Reuniting Minnesotans With Their Money

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Reuniting Minnesotans With Their Money
 

by Reed Anfinson
Publisher, Swift County Monitor-News

 

Minnesota lawmakers participating in conference committee discussions in St. Paul will be considering approving legislation over the next couple weeks that could restore newspaper publication of notices on unclaimed property held by the Department of Commerce’s Unclaimed Property Division.

Why is that important to you? It is important because just maybe the state is holding a $100 refund check on a gas bill that belongs to you. Maybe it is holding a $1,000 check from an insurance company that was written out to you or a relative. If you are lucky, maybe it is holding a $10,000 stock dividend that belongs to you or a relative. It might also have your grandmother’s wedding ring, a collector Babe Ruth baseball card, or a rare Mercury head dime that was in a safe deposit box turned over to the state.

Minnesota’s Unclaimed Property Division holds an estimated $750 million in assets that belong to citizens of Minnesota. All you have to do is claim what is yours and the state has to hand it over. But how do you know if you have anything coming to you?

At one time, the state had to send a letter to residents and businesses notifying them of their missing money, but it stopped doing that in 1986. Legislators changed the wording in the statute governing unclaimed property notification from “shall” to “may” and the letters stopped coming.

Still, the residents of Minnesota could read their local newspapers for lists of who had unclaimed property residing in the state treasury. When we published those lists, we would always pick out names of local people who had money coming to them and do a front-page story. Throughout Minnesota those stories helped unite people with what was rightfully theirs.

But state law mandating the publication of those lists was taken out of state statute back in 2005.

It is no coincidence that the amount of money in the state’s unclaimed property fund has gone up every year since. In 2005, the year publication stopped in newspapers, the fund had a balance of $230.5 million. Today, it is closer to $750 million and likely on its way to $1 billion. It is now estimated that at least one in every 20 Minnesotans could have claims in the fund.  

State law still requires Commerce’s Unclaimed Property Division to spend 15 percent of its budget, a little over $110,000 annually, on notifying the public about the funds it holds. However, that budget has gone to things like its web site MissingMoney.com, booths at the Mall of America, and a booth at the Minnesota State Fair.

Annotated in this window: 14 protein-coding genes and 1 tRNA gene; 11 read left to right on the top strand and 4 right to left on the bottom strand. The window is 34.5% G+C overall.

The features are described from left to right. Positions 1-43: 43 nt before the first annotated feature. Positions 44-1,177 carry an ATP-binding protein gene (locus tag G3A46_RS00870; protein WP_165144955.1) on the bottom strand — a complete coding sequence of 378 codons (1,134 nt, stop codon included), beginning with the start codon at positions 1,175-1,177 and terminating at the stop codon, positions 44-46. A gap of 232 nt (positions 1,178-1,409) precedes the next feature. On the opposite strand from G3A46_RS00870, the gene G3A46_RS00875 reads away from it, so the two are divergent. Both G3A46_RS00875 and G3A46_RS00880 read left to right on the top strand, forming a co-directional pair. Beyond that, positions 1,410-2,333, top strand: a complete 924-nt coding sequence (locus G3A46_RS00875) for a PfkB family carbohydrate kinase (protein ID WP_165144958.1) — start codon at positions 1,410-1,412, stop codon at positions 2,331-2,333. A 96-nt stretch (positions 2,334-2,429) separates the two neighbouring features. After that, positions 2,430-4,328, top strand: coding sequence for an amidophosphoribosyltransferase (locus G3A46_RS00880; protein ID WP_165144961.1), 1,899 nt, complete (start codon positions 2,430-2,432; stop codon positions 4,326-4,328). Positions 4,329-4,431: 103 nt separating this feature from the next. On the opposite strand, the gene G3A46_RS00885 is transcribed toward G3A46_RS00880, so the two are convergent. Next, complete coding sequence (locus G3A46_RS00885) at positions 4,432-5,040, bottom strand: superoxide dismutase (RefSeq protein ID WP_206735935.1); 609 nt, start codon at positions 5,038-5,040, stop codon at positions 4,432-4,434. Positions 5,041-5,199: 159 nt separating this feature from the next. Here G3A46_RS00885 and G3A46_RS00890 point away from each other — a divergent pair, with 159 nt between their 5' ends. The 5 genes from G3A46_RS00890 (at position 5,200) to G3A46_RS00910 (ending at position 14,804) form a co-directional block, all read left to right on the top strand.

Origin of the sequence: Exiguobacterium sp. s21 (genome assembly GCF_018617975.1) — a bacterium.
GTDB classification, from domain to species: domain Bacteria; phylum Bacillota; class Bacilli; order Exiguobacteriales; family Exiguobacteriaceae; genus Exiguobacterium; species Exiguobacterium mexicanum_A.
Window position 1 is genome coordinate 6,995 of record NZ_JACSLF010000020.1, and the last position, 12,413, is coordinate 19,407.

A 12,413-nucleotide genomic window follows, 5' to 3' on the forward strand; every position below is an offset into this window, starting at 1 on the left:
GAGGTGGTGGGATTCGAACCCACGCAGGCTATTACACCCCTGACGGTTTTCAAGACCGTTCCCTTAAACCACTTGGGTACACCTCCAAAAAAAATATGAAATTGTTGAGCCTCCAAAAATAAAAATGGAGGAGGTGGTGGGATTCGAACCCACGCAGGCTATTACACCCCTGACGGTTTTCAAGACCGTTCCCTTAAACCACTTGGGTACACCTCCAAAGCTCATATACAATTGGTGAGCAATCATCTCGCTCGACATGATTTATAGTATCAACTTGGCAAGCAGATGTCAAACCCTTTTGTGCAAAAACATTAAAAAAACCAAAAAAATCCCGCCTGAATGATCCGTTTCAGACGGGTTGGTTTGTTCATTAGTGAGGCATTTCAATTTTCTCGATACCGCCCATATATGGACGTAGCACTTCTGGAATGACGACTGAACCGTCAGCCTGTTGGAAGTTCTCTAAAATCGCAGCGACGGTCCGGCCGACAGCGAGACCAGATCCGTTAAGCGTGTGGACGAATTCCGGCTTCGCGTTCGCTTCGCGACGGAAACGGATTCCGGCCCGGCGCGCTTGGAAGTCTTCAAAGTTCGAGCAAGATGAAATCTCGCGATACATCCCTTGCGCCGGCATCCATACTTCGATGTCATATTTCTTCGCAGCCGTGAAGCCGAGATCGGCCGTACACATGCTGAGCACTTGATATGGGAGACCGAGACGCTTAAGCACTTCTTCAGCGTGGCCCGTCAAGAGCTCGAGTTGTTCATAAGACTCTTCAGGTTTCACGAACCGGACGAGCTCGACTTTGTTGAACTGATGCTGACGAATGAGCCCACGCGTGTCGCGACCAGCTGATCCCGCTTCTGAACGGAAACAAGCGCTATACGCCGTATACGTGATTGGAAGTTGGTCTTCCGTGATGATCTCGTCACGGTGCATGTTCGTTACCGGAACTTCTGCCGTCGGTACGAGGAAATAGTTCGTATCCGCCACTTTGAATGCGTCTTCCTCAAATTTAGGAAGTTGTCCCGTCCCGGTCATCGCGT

But like with most things in this hectic world we live in, if something is out of sight, it is out of mind. When was the last time you heard about the possibility the state might be holding money that belongs to you?

When the Legislature passed the law that required the state to hold on to unclaimed property, providing safekeeping for citizen’s assets, it also wanted the state to make a reasonable attempt to put that property back in the hands of the rightful owners. We don’t believe that is happening today.

Legislation has been introduced the past few years to restore published public notice of unclaimed property with those bills making it to the conference committee stage, but no farther. We are at that point again.

In South Dakota, Missouri, Indiana, Illinois, and other states, the list of names of those with unclaimed property being held by the state is still published in newspapers. Following the publication of those notices, and the newspaper stories that accompany that publication, the number of claims made skyrockets.

Newspaper publication is the single largest contributor to reuniting his state’s citizen with their unclaimed property, South Dakota Treasurer Rich Sattgast says.

There is a cascading effect when names of people with unclaimed property are published in the local newspaper. While you might not find your name on the list, you might see a friend or neighbor’s name there.

As newspapers pushed for reinstating the requirement to publish notice of unclaimed property in newspapers in 2015, they also started carrying stories and columns about local people who had money coming to them. Those stories generated a tremendous amount of interest and led to a surge in claims.

As the unclaimed property fund grows relentlessly, it is time for the state to become more proactive in returning to citizens what is rightfully theirs. Newspaper publication is a proven, effective way of doing that. However, if the state really isn’t interested in living up to the charge of ensuring citizens are given back what belongs to them, it should keep the current paltry efforts in place. That will ensure the fund continues to grow and citizens remain unaware the state may be holding something that has their name on it.
 

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